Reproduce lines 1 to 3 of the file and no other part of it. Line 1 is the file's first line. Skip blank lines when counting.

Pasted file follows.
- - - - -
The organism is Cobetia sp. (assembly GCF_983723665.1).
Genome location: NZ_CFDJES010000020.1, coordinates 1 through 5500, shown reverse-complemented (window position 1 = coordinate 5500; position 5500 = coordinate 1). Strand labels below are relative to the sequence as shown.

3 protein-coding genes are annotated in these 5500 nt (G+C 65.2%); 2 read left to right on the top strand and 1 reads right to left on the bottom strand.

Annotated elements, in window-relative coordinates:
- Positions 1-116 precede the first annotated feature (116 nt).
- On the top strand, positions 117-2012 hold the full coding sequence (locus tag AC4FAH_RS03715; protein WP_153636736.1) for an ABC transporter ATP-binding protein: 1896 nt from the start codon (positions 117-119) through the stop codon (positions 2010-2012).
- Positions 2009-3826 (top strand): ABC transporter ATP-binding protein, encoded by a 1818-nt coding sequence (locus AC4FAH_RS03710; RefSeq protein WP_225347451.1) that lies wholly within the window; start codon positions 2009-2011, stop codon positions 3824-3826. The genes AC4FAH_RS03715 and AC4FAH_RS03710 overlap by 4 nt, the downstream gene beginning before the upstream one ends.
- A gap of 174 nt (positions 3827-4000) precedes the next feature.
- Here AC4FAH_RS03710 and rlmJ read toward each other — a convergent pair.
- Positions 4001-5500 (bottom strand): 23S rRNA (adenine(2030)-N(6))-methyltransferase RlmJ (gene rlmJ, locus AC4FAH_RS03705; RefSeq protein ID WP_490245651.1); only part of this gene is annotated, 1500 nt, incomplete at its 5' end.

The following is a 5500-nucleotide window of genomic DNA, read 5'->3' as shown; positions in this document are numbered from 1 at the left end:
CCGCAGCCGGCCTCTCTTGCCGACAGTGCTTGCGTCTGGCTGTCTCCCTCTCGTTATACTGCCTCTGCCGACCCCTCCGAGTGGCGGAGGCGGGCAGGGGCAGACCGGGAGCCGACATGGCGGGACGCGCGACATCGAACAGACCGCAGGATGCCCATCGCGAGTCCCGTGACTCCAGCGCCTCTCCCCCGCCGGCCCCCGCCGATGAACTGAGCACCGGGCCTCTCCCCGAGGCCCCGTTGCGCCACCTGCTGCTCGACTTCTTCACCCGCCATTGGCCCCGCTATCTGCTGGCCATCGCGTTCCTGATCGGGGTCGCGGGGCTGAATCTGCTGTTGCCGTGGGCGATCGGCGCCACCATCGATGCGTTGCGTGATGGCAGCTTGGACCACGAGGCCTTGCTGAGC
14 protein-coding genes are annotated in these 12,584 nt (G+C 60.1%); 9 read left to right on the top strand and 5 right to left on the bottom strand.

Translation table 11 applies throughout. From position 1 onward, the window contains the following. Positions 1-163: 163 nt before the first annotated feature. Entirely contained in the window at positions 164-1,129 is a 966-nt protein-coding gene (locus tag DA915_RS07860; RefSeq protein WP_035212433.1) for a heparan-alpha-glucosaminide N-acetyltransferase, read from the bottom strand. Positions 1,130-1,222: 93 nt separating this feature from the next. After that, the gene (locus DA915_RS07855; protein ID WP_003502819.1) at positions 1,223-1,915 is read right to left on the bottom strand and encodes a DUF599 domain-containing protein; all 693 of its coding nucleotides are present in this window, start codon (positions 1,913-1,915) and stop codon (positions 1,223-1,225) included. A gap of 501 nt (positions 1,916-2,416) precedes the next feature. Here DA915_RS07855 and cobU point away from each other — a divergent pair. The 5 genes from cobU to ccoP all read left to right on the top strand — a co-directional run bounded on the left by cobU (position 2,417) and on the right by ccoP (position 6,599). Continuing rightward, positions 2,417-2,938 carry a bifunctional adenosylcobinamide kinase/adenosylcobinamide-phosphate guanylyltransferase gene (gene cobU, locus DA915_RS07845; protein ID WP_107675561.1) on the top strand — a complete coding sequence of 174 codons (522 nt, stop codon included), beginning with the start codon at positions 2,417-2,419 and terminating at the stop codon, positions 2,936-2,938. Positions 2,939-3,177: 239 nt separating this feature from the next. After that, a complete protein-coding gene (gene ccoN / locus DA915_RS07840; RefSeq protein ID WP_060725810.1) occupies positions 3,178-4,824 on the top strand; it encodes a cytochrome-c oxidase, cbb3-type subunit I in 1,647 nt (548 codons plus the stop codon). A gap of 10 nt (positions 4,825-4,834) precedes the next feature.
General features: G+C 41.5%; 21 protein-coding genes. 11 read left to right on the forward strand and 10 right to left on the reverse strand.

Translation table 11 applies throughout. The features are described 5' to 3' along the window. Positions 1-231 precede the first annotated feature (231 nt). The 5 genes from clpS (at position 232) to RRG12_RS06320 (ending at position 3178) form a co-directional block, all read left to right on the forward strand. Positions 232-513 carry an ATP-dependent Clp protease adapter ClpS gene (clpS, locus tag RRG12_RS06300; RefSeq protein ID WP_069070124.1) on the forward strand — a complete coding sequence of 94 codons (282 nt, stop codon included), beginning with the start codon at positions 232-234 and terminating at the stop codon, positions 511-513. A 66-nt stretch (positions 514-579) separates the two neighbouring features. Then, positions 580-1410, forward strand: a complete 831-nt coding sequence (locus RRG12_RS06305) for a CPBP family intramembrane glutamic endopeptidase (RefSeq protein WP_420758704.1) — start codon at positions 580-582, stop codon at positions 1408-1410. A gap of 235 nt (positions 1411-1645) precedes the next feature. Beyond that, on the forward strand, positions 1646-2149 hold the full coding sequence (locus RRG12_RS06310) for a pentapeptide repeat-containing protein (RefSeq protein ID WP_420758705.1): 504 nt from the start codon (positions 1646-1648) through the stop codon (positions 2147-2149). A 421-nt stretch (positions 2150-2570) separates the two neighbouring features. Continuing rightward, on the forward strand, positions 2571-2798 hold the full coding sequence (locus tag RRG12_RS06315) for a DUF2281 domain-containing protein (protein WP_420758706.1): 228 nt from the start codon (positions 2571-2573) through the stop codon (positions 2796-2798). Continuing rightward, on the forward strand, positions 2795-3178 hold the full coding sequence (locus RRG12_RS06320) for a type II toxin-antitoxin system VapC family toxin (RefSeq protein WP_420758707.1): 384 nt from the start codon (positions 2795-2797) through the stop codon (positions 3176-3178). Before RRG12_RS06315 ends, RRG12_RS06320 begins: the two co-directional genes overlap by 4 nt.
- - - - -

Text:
The organism is Cobetia sp. (assembly GCF_983723665.1).
Genome location: NZ_CFDJES010000020.1, coordinates 1 through 5500, shown reverse-complemented (window position 1 = coordinate 5500; position 5500 = coordinate 1). Strand labels below are relative to the sequence as shown.

3 protein-coding genes are annotated in these 5500 nt (G+C 65.2%); 2 read left to right on the top strand and 1 reads right to left on the bottom strand.